Why choose us?

Career Psychologist success stories

Below are a handful of the many hundreds of people we’ve helped to get unstuck and move forward with purpose over the past 10 years.  Many more to be added soon!

  • Lana Novak

    From Art Director to Portfolio Career

    I was working as an Art Director in advertising for over 10 years. I then had my daughter and suddenly my work/career outlook changed completely... edited

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  • Natashia Variava

    from HR to Entrepreneur

    I always admired entrepreneurs but was never brave enough to venture on my own. The classic ‘fear of the unknown’ led to 5 years of not making a decision…

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  • Ronan Carter

    from Consulting to Wellbeing Entrepreneur

    I thrive on challenge and wanted to get involved in something more fulfilling – something I was passionate about [...] I wanted something different but I didn’t know how to take action to get it or have the courage to do it myself...

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  • Rebecca Magnus

    from Business Development to Freelance Copy Writer

    I had just left a difficult job in Business Development for a start up food company. On the face of it, the job was a good fit for me, flexible hours in an industry I love. However, the job was a very poor fit for my lifestyle and personality...

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  • Career Change, Career Development, Developing Coaches - ACT Training, Executive Coaching, Getting Unstuck coaching

    How Did You Get Stuck? Gradually then Suddenly.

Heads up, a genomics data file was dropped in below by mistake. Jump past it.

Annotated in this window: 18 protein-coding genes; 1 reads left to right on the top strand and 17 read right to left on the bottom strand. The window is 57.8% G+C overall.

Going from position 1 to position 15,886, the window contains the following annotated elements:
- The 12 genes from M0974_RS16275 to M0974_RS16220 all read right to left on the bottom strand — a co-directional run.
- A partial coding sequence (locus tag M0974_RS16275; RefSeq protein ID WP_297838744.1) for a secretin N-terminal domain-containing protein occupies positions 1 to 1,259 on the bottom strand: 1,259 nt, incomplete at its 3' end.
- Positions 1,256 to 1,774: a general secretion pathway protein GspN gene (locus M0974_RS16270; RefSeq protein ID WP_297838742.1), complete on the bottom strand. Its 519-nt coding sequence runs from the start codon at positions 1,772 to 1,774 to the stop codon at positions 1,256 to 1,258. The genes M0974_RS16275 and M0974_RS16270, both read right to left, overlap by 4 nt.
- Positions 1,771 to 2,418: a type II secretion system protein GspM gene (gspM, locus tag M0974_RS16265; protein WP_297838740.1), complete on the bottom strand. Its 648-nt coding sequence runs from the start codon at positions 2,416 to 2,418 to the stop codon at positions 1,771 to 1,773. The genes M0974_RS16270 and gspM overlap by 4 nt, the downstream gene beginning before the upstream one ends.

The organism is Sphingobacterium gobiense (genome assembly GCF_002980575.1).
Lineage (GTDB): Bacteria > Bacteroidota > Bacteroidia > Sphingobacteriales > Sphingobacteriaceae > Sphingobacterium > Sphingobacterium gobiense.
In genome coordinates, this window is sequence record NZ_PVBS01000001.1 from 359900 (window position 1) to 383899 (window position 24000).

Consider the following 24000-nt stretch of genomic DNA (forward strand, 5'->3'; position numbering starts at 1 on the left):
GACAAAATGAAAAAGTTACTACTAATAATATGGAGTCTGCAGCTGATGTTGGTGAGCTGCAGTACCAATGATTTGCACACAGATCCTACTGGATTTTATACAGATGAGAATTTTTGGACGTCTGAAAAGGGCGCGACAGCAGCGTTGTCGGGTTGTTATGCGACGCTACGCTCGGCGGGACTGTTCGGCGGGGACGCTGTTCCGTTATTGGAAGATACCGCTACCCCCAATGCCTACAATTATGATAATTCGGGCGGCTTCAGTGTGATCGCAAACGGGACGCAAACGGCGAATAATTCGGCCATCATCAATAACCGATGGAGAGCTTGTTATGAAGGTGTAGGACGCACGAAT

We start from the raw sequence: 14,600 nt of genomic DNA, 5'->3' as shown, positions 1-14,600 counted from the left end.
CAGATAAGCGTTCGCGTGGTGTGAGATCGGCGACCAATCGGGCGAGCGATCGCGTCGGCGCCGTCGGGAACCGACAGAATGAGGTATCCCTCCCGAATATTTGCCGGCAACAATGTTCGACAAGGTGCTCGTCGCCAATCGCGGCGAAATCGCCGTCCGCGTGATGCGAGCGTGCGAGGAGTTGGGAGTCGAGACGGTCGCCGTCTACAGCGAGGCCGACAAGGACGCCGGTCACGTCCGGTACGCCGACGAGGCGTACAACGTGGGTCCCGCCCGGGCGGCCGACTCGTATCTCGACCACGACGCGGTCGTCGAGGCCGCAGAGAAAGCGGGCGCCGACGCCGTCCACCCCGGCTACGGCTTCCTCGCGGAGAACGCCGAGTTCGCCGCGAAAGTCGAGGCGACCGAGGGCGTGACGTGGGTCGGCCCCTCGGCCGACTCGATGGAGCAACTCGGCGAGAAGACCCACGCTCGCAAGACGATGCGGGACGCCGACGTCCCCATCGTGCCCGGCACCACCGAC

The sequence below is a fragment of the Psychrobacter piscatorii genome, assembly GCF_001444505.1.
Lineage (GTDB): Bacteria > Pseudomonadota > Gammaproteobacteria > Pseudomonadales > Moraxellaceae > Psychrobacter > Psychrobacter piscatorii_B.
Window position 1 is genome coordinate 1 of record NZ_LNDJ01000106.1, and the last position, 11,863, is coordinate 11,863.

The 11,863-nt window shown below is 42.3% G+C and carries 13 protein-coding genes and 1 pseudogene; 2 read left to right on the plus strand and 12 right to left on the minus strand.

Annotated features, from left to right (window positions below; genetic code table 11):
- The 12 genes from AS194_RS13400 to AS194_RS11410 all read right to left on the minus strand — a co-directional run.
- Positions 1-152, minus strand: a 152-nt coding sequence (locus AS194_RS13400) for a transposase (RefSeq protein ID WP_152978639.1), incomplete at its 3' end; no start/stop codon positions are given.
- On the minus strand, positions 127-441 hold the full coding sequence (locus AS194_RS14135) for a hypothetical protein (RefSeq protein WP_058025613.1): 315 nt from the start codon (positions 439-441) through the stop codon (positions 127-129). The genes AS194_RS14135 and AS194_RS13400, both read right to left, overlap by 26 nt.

In Ernest Hemingway’s The Sun Also Rises one character asks:

    How did you go bankrupt?”

    “Two ways, gradually then suddenly” comes the reply.

    And in a nutshell that explains how so many of us get trapped in career paralysis.

    No one plans to get stuck in a job they hate.  Most of us make a series of what seemed like rational, logical decisions to get where we did.  We did what was expected, followed the advice we were given, took the opportunities available and ended up stuck in a job that leaves us counting the minutes til 6pm.

    How does this happen?  Gradually and then suddenly.

    We make a decision to take a job because that’s all there is available.  Some of us thought the job might sound good at dinner parties.  We take another similar job because it’s better paid.  And then another because we hope to get away from that awful boss.  Then we stay in the job because moving would surely be too difficult now…

    None of these decisions is a bad decision per se.  But taken together they reflect a ‘safety first’ bias whose short term costs are hard to detect but whose long term costs bring a creeping sense of meaninglessness.

    If we can bring ourselves to face the pain we are experiencing – instead of numbing it as usual –  we usually discover that our decisions have nearly all been made in the service of one overriding goal: the avoidance of pain.

    As Jim Loehr says in the Power of Story:

    “We look out of the airplane window reviewing our belief system and realise that it’s an anti-belief system, a rejection of our values…We don’t see the consequences of one bad decision – I’ll eat this, I won’t go for a run tonight, I’ll take this job and pay off my loans, this job will give me confidence.  But each decision makes it less likely we’ll do the ideal, and the effect mounts”.

    How then can we get unstuck?  Well there is no instant fix, even though minds like the idea of instant fixes.

    Getting unstuck happens in the same way as getting stuck does, through a series of small decisions and actions, but tentatively moving towards our values, rather than just avoiding pain and discomfort.

    Gradually, then suddenly.

    gradually then suddenly

     

  • Career Change

    Paul McCartney and Doubt

    I recently went to go and see Paul McCartney play live – actually twice – in Winnipeg and London’s O2 arena.  All the old hits were there including Hey Jude, Lady Madonna, Yesterday, All My Loving, Eleanor Rigby, Blackbird, Band on the Run and Let it Be.

    Imagine writing all these songs before you hit 30…